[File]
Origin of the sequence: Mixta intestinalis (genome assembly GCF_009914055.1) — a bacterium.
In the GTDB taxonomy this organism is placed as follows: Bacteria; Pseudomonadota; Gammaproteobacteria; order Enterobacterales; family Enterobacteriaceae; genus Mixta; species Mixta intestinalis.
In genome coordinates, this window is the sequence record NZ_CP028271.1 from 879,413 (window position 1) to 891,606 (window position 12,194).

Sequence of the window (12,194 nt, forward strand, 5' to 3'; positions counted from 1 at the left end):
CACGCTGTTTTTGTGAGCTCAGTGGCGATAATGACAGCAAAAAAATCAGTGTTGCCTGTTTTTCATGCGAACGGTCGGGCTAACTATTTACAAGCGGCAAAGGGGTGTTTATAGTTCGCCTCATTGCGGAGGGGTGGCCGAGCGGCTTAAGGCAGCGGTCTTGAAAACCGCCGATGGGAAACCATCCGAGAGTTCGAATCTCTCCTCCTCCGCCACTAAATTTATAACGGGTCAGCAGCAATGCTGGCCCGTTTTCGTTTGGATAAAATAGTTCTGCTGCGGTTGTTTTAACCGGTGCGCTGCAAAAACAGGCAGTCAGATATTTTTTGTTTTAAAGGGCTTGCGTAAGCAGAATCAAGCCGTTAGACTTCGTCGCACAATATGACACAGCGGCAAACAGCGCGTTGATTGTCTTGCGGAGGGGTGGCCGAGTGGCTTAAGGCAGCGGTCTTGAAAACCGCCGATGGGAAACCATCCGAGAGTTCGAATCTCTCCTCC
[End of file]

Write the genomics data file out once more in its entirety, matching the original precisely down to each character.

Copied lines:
Origin of the sequence: Mixta intestinalis (genome assembly GCF_009914055.1) — a bacterium.
In the GTDB taxonomy this organism is placed as follows: Bacteria; Pseudomonadota; Gammaproteobacteria; order Enterobacterales; family Enterobacteriaceae; genus Mixta; species Mixta intestinalis.
In genome coordinates, this window is the sequence record NZ_CP028271.1 from 879,413 (window position 1) to 891,606 (window position 12,194).

Sequence of the window (12,194 nt, forward strand, 5' to 3'; positions counted from 1 at the left end):
CACGCTGTTTTTGTGAGCTCAGTGGCGATAATGACAGCAAAAAAATCAGTGTTGCCTGTTTTTCATGCGAACGGTCGGGCTAACTATTTACAAGCGGCAAAGGGGTGTTTATAGTTCGCCTCATTGCGGAGGGGTGGCCGAGCGGCTTAAGGCAGCGGTCTTGAAAACCGCCGATGGGAAACCATCCGAGAGTTCGAATCTCTCCTCCTCCGCCACTAAATTTATAACGGGTCAGCAGCAATGCTGGCCCGTTTTCGTTTGGATAAAATAGTTCTGCTGCGGTTGTTTTAACCGGTGCGCTGCAAAAACAGGCAGTCAGATATTTTTTGTTTTAAAGGGCTTGCGTAAGCAGAATCAAGCCGTTAGACTTCGTCGCACAATATGACACAGCGGCAAACAGCGCGTTGATTGTCTTGCGGAGGGGTGGCCGAGTGGCTTAAGGCAGCGGTCTTGAAAACCGCCGATGGGAAACCATCCGAGAGTTCGAATCTCTCCTCC